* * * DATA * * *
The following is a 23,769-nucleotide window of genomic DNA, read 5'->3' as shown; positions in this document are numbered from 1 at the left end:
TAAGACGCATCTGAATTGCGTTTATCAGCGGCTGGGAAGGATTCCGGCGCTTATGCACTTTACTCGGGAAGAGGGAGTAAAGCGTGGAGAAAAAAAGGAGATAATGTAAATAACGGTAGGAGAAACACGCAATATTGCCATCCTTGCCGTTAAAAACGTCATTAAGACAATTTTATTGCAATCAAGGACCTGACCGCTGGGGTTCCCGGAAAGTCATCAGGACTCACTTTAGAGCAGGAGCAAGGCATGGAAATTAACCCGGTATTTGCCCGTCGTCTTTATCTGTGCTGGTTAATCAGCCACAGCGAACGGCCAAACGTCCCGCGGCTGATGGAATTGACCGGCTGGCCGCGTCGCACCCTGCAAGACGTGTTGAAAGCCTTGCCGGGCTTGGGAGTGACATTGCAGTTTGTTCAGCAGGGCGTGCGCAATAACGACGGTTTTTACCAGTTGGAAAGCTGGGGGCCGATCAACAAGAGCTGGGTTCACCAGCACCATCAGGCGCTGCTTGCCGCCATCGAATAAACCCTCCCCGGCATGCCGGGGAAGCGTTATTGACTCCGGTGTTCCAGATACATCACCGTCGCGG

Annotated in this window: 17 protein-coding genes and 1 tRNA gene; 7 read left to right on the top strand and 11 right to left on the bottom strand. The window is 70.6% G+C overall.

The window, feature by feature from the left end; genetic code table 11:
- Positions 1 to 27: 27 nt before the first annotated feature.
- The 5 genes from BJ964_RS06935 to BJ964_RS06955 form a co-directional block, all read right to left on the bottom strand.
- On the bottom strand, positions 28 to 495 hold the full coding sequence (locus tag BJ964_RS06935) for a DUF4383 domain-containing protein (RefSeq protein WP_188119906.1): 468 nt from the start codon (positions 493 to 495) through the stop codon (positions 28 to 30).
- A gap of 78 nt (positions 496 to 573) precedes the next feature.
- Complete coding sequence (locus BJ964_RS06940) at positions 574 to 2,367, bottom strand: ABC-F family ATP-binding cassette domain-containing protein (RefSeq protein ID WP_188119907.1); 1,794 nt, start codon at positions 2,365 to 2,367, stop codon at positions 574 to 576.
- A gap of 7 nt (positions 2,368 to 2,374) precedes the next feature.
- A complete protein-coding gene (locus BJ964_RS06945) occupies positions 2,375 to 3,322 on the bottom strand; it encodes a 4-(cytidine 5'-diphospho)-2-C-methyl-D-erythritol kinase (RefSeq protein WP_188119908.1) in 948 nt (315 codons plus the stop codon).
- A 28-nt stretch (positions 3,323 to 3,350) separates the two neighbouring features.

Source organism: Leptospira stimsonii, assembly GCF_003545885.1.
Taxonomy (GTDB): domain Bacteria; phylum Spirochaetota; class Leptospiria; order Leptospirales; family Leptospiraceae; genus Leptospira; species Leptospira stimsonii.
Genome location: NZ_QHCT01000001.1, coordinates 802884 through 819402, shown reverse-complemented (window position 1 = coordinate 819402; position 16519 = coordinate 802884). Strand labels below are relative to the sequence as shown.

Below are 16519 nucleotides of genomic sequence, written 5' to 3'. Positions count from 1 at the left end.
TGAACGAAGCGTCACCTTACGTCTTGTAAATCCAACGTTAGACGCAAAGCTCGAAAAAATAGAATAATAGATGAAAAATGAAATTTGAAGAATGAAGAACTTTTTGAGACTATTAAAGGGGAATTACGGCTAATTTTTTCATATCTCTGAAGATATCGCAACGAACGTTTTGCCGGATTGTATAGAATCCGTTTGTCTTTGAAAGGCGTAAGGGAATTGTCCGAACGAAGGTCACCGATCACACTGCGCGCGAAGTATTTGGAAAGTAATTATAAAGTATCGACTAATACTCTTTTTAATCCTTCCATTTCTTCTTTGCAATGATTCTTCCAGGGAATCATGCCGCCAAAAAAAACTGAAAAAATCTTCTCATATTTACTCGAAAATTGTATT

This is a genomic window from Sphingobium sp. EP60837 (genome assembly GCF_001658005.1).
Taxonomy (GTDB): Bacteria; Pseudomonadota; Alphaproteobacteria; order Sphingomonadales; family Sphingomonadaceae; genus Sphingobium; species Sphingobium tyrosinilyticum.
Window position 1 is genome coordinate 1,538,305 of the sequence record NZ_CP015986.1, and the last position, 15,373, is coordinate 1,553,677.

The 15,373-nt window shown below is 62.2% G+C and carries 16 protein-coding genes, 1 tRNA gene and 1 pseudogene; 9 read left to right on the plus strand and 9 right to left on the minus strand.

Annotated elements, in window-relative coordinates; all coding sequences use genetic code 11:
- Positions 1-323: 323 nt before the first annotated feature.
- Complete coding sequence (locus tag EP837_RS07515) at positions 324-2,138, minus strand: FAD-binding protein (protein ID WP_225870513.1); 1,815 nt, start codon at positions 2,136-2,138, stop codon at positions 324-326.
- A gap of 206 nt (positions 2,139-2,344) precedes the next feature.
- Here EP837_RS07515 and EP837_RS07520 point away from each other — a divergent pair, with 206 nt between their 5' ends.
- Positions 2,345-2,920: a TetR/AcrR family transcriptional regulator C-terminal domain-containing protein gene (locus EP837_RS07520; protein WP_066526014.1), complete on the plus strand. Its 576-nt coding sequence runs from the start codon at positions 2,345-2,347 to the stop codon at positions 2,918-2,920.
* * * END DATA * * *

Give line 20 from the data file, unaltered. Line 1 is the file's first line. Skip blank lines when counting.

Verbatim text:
Window position 1 is genome coordinate 1,538,305 of the sequence record NZ_CP015986.1, and the last position, 15,373, is coordinate 1,553,677.